Missouri The Garden's Living Collections Management System is a web-based database and GIS system that manages the records of the entire living collection of over 28,000 accessions. Utilizing mobile tablet computers, individuals can use the system while in the garden or greenhouse to accurately and efficiently map new plants, inventory plant collections, and prepare tree assessment surveys. The LCMS has been sponsored by the Institute for Museum and Library Services, the Fidelity Fund, and the Kemper Foundation.

World Flora Online

World Flora Online (WFO)
The Garden is collaborating with over 30 other institutions to develop the World Flora Online public portal.  This portal will contain a record for every land plant on earth, estimated at 400,000, including descriptions, conservation information, and images.  The Garden's supporting work has been sponsored by the Monsanto Corporation.

Biodiversity Heritage Library (BHL)
The Biodiversity Heritage Library (BHL) is the world’s largest open access digital library for biodiversity literature and archives.  CBI has served in a leadership role for the technical direction of BHL and development of its portal. The Garden’s supporting work has been sponsored by the John D. and Catherine T. MacArthur Foundation and by the Gordon and Betty Moore Foundation.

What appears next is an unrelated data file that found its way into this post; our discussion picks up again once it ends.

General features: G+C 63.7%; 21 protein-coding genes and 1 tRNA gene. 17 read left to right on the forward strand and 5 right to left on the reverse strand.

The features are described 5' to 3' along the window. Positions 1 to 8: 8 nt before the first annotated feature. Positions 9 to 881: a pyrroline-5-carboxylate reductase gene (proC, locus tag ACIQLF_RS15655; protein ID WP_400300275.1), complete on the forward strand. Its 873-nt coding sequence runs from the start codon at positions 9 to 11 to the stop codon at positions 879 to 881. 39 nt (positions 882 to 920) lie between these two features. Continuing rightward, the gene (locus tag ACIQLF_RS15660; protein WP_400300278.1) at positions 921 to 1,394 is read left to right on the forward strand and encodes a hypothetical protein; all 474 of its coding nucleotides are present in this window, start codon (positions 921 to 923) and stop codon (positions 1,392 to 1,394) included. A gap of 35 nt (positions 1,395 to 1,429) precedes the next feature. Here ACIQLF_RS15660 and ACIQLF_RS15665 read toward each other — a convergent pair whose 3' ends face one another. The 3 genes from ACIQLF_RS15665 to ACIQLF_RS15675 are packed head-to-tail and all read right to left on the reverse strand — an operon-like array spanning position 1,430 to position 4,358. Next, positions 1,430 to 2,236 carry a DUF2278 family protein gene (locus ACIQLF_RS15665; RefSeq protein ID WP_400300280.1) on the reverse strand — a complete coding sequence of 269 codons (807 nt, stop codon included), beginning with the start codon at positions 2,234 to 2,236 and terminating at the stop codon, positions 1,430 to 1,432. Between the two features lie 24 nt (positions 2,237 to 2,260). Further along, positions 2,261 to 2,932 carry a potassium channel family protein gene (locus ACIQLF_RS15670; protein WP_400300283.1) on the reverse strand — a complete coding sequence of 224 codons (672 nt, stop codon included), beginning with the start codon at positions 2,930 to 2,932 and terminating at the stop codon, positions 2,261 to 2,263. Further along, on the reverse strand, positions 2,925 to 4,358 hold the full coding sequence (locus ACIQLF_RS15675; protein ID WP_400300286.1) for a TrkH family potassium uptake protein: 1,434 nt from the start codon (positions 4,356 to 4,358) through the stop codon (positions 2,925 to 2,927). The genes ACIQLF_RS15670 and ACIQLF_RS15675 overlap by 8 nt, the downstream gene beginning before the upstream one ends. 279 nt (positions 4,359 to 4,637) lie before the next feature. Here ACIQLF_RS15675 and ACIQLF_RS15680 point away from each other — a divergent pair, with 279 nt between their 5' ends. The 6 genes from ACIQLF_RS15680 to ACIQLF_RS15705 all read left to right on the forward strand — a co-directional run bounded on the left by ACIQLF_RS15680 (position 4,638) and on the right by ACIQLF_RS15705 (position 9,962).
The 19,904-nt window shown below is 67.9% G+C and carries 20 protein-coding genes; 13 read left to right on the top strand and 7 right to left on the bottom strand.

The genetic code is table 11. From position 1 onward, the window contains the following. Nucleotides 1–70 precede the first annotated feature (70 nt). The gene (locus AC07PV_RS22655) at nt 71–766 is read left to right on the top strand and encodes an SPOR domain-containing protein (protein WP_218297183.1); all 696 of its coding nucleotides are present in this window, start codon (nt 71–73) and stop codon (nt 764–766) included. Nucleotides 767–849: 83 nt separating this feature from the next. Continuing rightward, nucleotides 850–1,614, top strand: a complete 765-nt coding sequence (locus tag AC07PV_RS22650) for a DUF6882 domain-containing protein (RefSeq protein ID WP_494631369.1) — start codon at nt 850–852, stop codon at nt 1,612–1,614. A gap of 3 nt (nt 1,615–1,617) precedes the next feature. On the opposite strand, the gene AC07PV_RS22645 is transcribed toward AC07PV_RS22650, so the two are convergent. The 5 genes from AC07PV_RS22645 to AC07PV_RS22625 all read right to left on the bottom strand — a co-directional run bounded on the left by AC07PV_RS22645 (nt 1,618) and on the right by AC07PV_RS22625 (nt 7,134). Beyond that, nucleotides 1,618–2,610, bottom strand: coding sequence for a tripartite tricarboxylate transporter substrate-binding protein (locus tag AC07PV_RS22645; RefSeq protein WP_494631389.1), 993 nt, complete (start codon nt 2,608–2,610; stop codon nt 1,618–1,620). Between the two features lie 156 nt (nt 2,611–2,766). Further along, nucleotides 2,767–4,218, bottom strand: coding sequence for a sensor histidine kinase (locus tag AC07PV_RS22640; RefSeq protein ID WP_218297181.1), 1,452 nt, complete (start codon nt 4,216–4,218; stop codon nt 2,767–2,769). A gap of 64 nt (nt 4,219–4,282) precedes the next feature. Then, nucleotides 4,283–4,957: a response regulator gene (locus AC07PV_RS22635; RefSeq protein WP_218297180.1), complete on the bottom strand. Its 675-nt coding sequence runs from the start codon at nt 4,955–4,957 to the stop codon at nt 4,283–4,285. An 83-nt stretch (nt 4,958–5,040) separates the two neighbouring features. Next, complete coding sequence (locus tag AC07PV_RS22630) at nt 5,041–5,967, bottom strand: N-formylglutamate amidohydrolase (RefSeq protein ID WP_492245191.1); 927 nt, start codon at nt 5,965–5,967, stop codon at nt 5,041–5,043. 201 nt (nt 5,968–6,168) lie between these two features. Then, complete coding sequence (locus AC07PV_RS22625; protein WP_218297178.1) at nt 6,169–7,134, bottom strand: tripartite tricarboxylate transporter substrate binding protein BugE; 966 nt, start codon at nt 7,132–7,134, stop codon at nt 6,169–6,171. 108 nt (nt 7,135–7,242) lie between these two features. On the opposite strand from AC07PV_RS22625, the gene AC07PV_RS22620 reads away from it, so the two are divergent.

Botanicus

Botanicus
Botanicus is a freely accessible portal to historic botanical literature from the Missouri Botanical Garden’s Peter H. Raven Library. It has been supported by funding from the Institute of Museum and Library Services, the W.M. Keck Foundation, and the Andrew W. Mellon Foundation.

Projects

Current

Consumers as Creators
Consumers as Creators: Understanding the annotation needs of the scientific community through the domain of botany is a project whose goals are to analyze botanical researchers’ annotation needs and develop a prototype of how those needs may be met within a digital library platform. It is funded by the Institute of Museum and Library Services.
 

Past

Mining Biodiversity
Mining Biodiversity: Enriching Biodiversity Heritage with Text Mining and Social Media was a project whose goals were to transform BHL into a next-generation social digital library resource to facilitate the study and discussion of legacy science documents by a worldwide community and to raise awareness of the changes in biodiversity over time in the general public. The Garden's supporting work has been sponsored by the Institute of Museum and Library Services.

MBG Library Rare Books 

MBG Library Rare Books
More than 3,000 rare and unique volumes held by the Missouri Botanical Garden Library have been digitized and published online. These digitization efforts have been funded by the Trio Foundation of St. Louis and the Mellon Foundation. 

Digitizing Engelmann’s Legacy 
The Missouri Botanical Garden has digitized and created an online public display of the Engelmann Herbarium of plant specimens. The approximately 8,000 specimens gathered during George Engelmann's pioneering expeditions into the American West following those of Lewis and Clark are the first scientific records of the plants growing in the vast wilderness west of the Mississippi River. The collection forms the earliest verifiable documentation of species occurrences in that pristine landscape, before the rapid migration west permanently altered the landscapes through human introduction of non-native invasive species. These specimens provide a historic complement to the 4.4 million specimens already accessible through Tropicos.